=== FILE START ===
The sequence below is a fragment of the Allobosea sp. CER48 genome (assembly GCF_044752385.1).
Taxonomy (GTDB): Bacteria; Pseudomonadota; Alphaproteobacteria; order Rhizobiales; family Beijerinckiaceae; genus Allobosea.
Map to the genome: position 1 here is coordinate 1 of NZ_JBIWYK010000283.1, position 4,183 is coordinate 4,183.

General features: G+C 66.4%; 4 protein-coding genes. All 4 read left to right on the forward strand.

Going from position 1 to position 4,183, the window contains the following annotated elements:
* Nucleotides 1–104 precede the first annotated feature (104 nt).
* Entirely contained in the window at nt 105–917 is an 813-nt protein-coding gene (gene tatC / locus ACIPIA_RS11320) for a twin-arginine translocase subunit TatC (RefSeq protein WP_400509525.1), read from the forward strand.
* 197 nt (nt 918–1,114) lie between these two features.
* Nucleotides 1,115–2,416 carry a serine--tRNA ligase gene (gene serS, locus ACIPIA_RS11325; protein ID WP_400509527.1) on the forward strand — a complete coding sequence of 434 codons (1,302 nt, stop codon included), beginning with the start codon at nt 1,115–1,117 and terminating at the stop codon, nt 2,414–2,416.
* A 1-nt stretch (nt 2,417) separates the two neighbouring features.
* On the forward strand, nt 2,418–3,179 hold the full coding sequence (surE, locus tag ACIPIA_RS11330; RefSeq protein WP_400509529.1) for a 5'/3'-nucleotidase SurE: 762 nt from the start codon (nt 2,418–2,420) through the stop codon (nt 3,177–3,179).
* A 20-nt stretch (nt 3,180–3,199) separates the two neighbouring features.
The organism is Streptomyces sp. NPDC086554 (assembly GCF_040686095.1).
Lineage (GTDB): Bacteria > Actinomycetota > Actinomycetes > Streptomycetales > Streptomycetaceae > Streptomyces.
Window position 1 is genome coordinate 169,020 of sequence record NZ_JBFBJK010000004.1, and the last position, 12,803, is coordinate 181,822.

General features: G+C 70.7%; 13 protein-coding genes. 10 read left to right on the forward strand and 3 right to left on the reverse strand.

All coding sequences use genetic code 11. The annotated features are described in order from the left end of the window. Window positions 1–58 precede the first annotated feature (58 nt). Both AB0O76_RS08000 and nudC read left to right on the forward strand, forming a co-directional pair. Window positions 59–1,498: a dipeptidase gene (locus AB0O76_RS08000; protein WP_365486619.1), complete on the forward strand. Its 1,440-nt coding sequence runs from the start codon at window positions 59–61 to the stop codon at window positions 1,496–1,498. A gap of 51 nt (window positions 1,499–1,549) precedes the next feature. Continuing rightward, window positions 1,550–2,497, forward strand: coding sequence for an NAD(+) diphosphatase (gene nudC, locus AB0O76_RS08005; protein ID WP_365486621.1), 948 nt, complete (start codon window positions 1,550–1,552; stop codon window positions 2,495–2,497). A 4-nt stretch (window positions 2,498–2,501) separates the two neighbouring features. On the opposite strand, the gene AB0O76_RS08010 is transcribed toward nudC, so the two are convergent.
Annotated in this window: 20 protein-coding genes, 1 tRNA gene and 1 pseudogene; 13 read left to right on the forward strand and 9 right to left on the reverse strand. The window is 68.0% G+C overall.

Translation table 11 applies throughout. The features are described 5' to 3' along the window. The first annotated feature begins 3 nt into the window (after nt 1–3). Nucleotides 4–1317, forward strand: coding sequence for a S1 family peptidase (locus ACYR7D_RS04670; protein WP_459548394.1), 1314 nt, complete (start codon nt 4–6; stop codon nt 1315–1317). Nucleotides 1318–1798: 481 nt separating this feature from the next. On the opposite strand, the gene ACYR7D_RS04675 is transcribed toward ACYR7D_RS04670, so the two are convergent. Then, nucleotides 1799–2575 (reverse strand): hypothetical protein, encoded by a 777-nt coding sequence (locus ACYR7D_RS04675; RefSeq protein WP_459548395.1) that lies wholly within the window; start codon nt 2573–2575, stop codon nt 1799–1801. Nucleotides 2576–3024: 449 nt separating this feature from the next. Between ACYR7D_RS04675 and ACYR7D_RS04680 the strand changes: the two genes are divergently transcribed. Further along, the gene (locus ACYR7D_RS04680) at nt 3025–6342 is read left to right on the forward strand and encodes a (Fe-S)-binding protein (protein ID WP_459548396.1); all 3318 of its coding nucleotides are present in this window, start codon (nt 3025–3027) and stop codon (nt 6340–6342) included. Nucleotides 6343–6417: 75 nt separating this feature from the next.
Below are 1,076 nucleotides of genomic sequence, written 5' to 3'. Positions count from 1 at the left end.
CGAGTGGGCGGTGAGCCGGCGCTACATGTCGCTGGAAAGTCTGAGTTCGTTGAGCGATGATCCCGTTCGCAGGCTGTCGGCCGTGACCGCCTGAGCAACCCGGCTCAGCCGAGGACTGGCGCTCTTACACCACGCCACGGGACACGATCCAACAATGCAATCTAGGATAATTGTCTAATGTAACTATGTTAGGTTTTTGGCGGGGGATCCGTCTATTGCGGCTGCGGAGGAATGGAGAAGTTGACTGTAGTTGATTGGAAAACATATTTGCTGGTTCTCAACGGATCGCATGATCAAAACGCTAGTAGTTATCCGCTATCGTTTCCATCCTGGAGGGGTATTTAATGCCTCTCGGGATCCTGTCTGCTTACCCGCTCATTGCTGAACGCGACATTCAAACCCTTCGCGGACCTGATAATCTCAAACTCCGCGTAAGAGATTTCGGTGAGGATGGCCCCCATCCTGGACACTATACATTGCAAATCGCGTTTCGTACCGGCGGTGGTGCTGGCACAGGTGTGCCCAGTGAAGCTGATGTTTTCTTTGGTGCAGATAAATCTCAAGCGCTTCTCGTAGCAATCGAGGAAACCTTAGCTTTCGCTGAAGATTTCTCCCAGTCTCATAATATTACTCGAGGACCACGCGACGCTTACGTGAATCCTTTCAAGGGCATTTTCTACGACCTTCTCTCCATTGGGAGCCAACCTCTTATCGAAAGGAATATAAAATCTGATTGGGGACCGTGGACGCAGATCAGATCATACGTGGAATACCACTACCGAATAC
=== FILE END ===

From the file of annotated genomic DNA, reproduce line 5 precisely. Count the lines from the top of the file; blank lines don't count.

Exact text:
Going from position 1 to position 4,183, the window contains the following annotated elements: